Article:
told police an unknown male entered his house, assaulted him and stole his Mercedes, according to Cathy Schrock, police spokeswoman. There were no notable injuries to the victim, she said. The suspect then fled and dumped the Mercedes near Auburn at the Circle K gas station located at South 288th Street and 51st Avenue South in King County. He proceeded to steal another vehicle, kidnapping a woman who was in the back seat. Police said there was a gun in the trunk of that car.

The man was also arrested on April 4 for allegedly stealing two vehicles — including a Mercedes. In that case, Auburn police initiated a K-9 track of the suspect when a woman reported a suspicious Mercedes was parked next to her home. As she passed the vehicle, a man inside the Mercedes ducked down, according to probable cause documents. Police found the suspect walking southbound in the 400 block of the alley between Pike Street Northeast and R Street Northeast in Auburn. He had the Toyota keys on him and police also found the keys to the stolen Mercedes nearby. In the April 4 vehicle theft case, the suspect was unconditionally released from jail on April 14.

Federal Way police located the stolen vehicle at The Commons mall and initiated a pursuit, which ended in Milton when the suspect’s stolen vehicle slid into a ditch, Schrock said. The woman was unharmed. The 24-year-old Auburn man was booked into King County jail, pending charges of kidnapping, robbery and auto theft. The suspect has a prior felony conviction for taking a motor vehicle without permission, as well as a misdemeanor warrant out of Federal Way for forgery.

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May 22, 2015 [11]

Free document shredding, medicine disposal at Family Green Fest FROM STAFF REPORTS

The city of Federal Way will host the fifth annual Family Green Fest from 10 a.m. to 2 p.m. on Saturday, May 30 at the Federal Way Community Center (876 S. 333rd St.). This free and fun event will feature kid’s activities, environmental information and demonstrations, plus eco-friendly items for sale. The event will also offer free document shredding and safe medicine disposal. Residents can drop off up to two boxes of documents for shredding, courtesy of Woodstone Credit Union and improve

[ CANDIDATE from page 1] and has worked as the interim CEO for the Greater Federal Way Chamber of Commerce.


Council Position No. 1 • Anthony Murrietta • Mark Greene

household safety by getting rid composting. of old or unwanted medication, Spanish-speaking “facilitadocourtesy of the Federal Way ras” volunteers will be on-site to Police Department. answer recycling and compost Kids can touch a Waste Manquestions. agement recycling truck, take a Residents can purchase a sixphoto with Chuck-the-Cart, get pack of super-energy efficient their face painted, play educaLED light bulbs for $10 (a $75 tional games and do arts and value) or reusable alpaca wool crafts during Family Green dryer balls that prevent Fest. static cling. Attendees will also There will also be GREEN enjoy the wide variety information on rain of “green” educational water collection barrels, topics. which can be ordered at Learn all about bird the event, plus you’ll learn watching, community about the uses and benefits of gardens, how to access locallyessential oils. grown organic produce, green For more information about and safe cleaning ideas, lowthe Family Green Fest, visit impact gardening, local “ made trade” barter events, FamilyGreenFest or contact Jealibrary services and programs, nette Brizendine, city of Federal recycling and waste reducWay recycling project manager tion ideas, solar energy, water at conservation and worm bin or 253-835-2771.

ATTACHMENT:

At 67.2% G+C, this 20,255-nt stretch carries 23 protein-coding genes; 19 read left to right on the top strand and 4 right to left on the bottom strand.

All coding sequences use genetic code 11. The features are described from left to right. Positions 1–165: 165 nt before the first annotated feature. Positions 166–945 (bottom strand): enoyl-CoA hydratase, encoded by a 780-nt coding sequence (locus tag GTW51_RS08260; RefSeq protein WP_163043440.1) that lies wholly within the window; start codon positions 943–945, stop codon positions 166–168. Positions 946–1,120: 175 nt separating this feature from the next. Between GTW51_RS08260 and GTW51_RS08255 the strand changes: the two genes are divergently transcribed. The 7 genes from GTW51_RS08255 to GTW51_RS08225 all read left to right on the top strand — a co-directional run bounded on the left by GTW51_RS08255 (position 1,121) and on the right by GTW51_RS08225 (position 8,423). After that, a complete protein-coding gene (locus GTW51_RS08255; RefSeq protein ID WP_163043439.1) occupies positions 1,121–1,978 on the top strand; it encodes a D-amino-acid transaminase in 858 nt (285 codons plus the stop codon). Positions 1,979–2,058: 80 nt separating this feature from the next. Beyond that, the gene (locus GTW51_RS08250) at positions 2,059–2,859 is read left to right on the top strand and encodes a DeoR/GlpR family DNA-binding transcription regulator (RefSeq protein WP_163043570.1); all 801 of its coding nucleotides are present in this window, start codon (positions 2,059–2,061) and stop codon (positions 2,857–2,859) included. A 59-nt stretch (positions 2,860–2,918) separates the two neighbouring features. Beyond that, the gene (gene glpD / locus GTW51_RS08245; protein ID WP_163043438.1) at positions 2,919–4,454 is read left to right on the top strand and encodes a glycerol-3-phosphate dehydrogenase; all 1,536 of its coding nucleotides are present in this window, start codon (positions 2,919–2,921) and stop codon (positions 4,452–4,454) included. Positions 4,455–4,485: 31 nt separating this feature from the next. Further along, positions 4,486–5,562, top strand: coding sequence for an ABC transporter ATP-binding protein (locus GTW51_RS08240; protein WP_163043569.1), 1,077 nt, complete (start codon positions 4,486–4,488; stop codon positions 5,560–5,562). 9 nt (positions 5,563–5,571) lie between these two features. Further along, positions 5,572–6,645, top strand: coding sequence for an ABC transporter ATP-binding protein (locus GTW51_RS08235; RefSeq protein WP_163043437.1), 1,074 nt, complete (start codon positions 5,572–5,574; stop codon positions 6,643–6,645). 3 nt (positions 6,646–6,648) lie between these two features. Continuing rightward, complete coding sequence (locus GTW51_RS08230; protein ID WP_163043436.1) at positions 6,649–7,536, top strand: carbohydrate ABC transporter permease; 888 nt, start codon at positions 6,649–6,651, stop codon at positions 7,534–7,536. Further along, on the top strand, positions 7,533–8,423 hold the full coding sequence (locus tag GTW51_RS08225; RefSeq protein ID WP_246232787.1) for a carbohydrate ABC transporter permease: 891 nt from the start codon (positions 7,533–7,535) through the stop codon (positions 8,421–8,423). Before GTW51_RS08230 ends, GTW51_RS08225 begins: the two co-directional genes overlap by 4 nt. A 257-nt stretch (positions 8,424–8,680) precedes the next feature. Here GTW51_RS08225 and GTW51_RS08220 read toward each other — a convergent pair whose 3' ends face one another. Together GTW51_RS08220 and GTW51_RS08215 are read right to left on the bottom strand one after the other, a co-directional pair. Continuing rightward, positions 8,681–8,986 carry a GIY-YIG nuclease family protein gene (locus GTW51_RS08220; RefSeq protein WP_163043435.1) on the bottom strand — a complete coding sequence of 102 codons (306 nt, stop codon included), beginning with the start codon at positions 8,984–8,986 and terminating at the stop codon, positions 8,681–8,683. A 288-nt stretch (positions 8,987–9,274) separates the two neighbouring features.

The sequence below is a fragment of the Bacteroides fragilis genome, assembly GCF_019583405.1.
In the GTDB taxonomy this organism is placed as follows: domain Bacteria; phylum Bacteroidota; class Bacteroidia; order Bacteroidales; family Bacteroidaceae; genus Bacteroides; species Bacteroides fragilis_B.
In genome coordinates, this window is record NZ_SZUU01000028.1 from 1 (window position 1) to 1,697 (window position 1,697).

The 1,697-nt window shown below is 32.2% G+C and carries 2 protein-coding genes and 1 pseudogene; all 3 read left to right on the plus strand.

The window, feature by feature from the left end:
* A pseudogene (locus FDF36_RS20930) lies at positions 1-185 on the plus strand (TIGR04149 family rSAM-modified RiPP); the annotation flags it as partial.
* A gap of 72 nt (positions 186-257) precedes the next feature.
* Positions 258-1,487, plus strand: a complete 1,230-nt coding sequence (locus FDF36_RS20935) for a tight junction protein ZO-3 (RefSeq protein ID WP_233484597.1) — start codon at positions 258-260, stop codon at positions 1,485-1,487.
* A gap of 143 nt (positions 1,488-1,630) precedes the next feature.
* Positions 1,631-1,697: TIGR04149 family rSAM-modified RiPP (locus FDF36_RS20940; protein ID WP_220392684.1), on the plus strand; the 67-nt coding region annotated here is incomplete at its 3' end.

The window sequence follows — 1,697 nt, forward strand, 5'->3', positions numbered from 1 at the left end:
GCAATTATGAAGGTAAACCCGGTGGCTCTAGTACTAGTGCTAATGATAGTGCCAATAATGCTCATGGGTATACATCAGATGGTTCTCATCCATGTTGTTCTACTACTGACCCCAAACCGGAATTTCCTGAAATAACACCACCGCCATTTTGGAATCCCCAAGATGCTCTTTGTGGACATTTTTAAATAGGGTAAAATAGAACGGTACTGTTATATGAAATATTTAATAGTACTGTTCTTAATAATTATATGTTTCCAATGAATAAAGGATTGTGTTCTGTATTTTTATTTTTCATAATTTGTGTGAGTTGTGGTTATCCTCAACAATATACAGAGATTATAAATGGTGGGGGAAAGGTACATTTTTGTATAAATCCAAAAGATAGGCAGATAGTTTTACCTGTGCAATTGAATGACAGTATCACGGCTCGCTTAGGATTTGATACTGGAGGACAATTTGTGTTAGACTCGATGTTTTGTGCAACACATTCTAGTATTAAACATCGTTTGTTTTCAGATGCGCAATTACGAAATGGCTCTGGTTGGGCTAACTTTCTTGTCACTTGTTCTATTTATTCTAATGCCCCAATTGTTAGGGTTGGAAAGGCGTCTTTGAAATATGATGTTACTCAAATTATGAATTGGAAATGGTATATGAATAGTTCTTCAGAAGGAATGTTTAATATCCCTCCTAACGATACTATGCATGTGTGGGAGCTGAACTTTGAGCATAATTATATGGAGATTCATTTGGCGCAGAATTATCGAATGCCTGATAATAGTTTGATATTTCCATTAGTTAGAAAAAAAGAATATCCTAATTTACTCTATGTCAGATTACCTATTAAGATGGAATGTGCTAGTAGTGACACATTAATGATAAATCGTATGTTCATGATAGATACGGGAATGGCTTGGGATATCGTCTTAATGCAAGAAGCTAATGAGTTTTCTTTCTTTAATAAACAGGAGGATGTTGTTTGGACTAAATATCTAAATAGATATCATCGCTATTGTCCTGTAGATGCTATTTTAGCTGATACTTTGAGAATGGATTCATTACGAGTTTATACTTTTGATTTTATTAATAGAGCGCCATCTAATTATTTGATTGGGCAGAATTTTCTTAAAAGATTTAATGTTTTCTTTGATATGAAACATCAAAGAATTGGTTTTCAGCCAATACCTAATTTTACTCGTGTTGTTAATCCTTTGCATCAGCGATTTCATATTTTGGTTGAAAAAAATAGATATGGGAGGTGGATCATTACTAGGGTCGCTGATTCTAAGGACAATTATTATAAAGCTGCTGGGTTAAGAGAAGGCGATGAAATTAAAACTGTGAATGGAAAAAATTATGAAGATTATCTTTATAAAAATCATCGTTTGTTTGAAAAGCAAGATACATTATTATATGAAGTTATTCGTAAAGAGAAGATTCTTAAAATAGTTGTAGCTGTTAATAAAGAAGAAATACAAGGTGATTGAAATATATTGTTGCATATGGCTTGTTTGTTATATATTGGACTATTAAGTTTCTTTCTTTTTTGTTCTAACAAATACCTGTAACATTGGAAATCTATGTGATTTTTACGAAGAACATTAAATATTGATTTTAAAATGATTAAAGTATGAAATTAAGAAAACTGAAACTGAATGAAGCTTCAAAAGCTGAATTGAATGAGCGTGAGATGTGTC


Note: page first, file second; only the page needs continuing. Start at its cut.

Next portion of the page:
• Incumbent Lydia Assefa-Dawson Council Position No. 3 • Incumbent Susan Honda Council Position No. 5 • Mark Koppang • Julie L. Hiller Council Position No. 7 • Incumbent Dini Duclos

• P.K. Thumbi Incumbent Lydia AssefaDawson will face chair of the Revived Citizens Party Mark Greene and Anthony Murrietta, a Parks and Planning Commissioner for the city. Assefa-Dawson was appointed to the council in

Green Fest will offer free document shredding and medicine disposal, as well as activities for kids. The fifth annual event will be held from 10 a.m. to 2 p.m. on Saturday, May 30 at the Federal Way Community Center. Courtesy of city of Federal Way

March 2014 after Mayor Jim Ferrell vacated his council seat. Incumbent Susan Honda has been with the council since she was elected in November 2011 and will run unopposed. However, Mark Koppang, who is active in the Parks Department and


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Kiwanis club will challenge longtime businesswoman and volunteer Julie Hiller for Position 7, current Councilman Bob Celski’s seat. Incumbent Dini Duclos has been with the council since she was elected in 2007. She will face P.K. (Paul Kirehu) Thumbi, a commissioner for the Arts Commission and Parks and Recreation Commission.


Director District No. 2 • Angela Griffin • Incumbent Claire Wilson Director District No. 3 • Liz Drake Director District No. 5 • Incumbent Hiroshi Eto Former Federal Way Public Schools board member Angela Griffin, who served from 2008 to 2014, will vie against incumbent Claire Wilson. Wilson, the board’s current vice president and legislative liaison, has been with the board since she was first elected in 2011. Unopposed Liz Drake will likely take over current school board member Danny Peterson’s position. Drake filed for this position against Peterson in 2011 but dropped out of the race after the district hired her for a principal position at Thomas Jefferson High School. Retired civil engineer Hiroshi Eto, also unopposed, was appointed after former school board member Tony Moore resigned just after his felony theft conviction.


Commissioner Position No. 2 • Roger Flygare